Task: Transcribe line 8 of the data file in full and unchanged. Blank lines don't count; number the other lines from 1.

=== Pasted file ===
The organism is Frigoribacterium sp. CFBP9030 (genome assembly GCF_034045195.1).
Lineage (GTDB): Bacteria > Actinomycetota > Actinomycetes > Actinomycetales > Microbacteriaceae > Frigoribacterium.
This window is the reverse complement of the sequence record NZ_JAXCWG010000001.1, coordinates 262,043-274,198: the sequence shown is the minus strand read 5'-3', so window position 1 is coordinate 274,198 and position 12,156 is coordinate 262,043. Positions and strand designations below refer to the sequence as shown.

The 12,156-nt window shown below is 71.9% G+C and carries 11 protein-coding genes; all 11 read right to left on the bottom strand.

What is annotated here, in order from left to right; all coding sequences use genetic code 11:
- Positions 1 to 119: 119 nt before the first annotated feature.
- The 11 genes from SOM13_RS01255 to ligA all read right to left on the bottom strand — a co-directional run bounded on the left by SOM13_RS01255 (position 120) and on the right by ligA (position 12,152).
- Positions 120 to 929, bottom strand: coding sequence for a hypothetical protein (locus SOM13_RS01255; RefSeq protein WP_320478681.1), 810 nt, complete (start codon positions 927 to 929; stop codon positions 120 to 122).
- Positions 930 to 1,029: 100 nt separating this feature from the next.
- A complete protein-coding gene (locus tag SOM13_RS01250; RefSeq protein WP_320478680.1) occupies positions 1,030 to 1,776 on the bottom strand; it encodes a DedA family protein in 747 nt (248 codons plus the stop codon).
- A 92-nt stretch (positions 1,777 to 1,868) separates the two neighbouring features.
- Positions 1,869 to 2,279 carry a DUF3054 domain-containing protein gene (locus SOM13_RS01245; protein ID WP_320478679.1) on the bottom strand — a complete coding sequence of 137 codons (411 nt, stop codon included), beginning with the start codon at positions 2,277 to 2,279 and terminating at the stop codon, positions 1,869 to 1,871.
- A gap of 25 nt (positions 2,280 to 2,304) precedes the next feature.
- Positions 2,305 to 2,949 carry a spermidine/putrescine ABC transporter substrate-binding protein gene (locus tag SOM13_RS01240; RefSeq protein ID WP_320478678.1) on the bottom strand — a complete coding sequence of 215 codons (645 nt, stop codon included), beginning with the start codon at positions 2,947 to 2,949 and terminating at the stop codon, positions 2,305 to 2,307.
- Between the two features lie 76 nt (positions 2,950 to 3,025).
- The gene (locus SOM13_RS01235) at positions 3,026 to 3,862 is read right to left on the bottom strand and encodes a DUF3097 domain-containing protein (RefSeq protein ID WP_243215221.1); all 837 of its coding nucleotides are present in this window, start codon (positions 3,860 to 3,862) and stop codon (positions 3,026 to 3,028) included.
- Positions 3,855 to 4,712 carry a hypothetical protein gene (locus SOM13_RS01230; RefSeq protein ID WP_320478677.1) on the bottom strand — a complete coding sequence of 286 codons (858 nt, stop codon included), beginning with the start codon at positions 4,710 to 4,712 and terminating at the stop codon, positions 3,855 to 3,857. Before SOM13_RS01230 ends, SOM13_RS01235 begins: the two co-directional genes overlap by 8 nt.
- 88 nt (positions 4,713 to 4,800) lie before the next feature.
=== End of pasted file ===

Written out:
- Positions 120 to 929, bottom strand: coding sequence for a hypothetical protein (locus SOM13_RS01255; RefSeq protein WP_320478681.1), 810 nt, complete (start codon positions 927 to 929; stop codon positions 120 to 122).